…[a] desolate country whose soil is rich enough, but is given over wholly to weeds—a silent mournful expanse…. A desolation is here that not even imagination can grace with the pomp of life and action…. We never saw a human being on the whole route….There was hardly a tree or a shrub anywhere….

 He wouldn’t recognize it today.

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Your Feel-Good Youtube Video for Thursday

Thursday, January 9th, 2014 - by Becky Graebner
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This video titled “Uncle Henry Gets Surprised on Christmas” has only been online for a few days.  It already has more than 2 million views.  Why?  Because it’s a feel-good video that will probably make you tear-up and laugh.  (Humans secretly love losing control of their tear ducts in a surge of compassion and happiness.)

Watch Henry unwrap his Christmas gift and demonstrate what true happiness and appreciation look like.  This video gets me every time.

I hope you enjoy.

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3 Reasons to Get Addicted to Call the Midwife

Sunday, December 29th, 2013 - by Susan L.M. Goldberg

Haven’t yet caught an episode of the BBC/PBS smash hit series Call the Midwife? Here are three reasons from writer/producer Heidi Thomas why you need to watch this groundbreaking feminist masterpiece:

3. Call the Midwife provides female role models who embrace professionalism, not porn.

“I remember an RAF Careers Officer coming to my school and telling us about the wonderful work we could do in the RAF… as catering assistants! We were furious to hear we would never be allowed to be pilots. Now every profession a girl would wish to consider is open to her.

But I think the Spice Girl, Girl Power thing veered a lot of young women off course, because it was about investing your self-worth in your physical persona, sexuality and “attitude”. I love the idea that we have put the notion of professional women right up there in front of a new generation of TV watchers.”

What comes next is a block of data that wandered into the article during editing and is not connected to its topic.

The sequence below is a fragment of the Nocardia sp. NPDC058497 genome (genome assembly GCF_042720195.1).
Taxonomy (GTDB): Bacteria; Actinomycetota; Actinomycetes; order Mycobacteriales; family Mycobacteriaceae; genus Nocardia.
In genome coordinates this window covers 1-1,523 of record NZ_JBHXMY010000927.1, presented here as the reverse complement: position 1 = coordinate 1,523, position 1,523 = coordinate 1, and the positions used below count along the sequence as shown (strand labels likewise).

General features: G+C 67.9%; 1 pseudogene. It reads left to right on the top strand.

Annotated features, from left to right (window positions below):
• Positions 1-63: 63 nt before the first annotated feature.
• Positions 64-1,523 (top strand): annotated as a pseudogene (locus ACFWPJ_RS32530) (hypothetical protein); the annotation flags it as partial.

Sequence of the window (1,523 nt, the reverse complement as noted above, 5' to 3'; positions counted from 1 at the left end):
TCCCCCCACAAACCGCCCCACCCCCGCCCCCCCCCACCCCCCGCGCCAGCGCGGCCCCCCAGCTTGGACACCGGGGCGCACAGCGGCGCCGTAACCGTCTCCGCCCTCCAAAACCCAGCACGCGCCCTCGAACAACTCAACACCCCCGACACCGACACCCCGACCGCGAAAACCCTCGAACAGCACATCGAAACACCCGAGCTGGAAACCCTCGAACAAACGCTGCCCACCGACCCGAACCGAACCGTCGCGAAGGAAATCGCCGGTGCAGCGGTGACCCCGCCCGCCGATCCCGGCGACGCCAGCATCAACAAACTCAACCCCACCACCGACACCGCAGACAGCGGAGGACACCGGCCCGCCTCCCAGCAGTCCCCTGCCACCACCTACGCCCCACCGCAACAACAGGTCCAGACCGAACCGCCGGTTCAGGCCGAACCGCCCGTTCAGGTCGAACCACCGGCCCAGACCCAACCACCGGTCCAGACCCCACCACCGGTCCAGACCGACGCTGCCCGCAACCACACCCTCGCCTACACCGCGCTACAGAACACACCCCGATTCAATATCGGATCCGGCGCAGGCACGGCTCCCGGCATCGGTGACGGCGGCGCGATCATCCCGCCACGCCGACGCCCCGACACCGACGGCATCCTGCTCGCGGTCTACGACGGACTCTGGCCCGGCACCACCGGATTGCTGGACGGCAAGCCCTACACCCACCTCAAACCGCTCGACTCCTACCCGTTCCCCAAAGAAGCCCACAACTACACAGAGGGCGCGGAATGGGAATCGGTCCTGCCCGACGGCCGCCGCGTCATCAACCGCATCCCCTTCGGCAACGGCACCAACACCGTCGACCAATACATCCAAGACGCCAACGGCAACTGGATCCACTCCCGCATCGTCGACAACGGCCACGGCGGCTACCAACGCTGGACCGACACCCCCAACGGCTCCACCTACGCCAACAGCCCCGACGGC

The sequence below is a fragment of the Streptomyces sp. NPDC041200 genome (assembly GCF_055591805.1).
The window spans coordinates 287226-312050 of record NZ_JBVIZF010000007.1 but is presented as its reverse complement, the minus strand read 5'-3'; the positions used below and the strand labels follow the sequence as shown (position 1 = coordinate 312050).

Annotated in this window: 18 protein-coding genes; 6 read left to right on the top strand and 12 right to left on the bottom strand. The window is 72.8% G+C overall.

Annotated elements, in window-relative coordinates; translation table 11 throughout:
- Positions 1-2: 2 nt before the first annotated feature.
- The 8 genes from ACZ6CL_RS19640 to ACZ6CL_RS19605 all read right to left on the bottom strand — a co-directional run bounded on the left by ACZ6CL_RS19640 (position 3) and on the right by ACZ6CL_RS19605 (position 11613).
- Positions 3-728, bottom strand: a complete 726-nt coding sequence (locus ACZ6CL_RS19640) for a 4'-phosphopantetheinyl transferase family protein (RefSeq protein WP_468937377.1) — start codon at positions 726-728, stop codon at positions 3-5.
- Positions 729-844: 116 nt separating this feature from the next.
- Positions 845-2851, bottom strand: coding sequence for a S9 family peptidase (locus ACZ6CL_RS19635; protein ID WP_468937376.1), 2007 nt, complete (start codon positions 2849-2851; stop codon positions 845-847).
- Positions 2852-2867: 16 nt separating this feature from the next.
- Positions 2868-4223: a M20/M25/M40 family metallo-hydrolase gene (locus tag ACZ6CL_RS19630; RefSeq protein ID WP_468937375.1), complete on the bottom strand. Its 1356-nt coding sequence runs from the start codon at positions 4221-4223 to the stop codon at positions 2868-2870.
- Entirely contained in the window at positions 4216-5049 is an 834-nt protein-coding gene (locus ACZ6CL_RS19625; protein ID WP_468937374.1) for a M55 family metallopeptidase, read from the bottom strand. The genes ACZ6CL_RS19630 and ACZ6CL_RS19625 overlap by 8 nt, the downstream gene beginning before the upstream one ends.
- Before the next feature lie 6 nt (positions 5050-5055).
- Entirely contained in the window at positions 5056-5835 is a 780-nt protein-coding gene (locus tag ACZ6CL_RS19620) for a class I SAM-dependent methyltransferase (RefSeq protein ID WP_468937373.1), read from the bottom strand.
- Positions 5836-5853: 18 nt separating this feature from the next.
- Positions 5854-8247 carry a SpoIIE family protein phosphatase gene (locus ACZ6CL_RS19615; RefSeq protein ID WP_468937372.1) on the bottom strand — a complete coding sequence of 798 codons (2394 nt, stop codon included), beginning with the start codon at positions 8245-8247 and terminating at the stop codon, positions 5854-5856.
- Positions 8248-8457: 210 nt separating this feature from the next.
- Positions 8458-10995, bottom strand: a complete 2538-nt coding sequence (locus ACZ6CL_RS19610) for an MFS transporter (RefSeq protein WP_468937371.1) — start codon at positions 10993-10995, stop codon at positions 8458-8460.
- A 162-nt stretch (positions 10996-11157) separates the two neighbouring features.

2. Call the Midwife is the antidote to bad girl TV.

“One of the things they enjoy the most is playing women who are actually nice to each other. Because as young attractive actresses, they are often only offered parts where women are in opposition to one another, where they are catty, or bitchy or quarrelling over the same man.

“They love the idea of women living together in a supportive community dedicated to their professions and to the service of other women, which brings us back round to your thesis about Call The Midwife as a feminist piece.”

1. Even the boys in your house will become addicted to this show about midwives, nuns and babies.

“One interesting thing we learnt, from a breakdown of our audience figures, is that numerically, more men were watching Call The Midwife than Top Gear…”.

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It’s Time to Make a New Christmas Resolution

Saturday, December 28th, 2013 - by Rhonda Robinson

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Sometimes Christmas just doesn’t turn out looking like we think it should.

In spite of thirteen weeks of planning, and even getting my Christmas cards out for the first time in about ten years, this Christmas was hard.

It wasn’t because of money; God provided plenty of work. It wasn’t because of unfulfilled Christmas wishes; I didn’t have any. In fact, in many ways it was a very sweet Christmas, filled with some of the most inexpensive, yet profoundly thoughtful, gifts I’ve ever received.

However, that’s seeing it in retrospect. After spending the bulk of Christmas Eve on the verge of tears, I finally realized what was really wrong.

Everything has changed — everything.

The Christmas stockings hanging on the mantle that I love so dearly remained empty. The little girls whose Christmas dresses they were made of were not here. All but two out of the six were miles away, busy creating Christmas for their own families. My little boys are both men now. There were no Brio Mec building sets under the tree for them, no wooden trains or slingshots.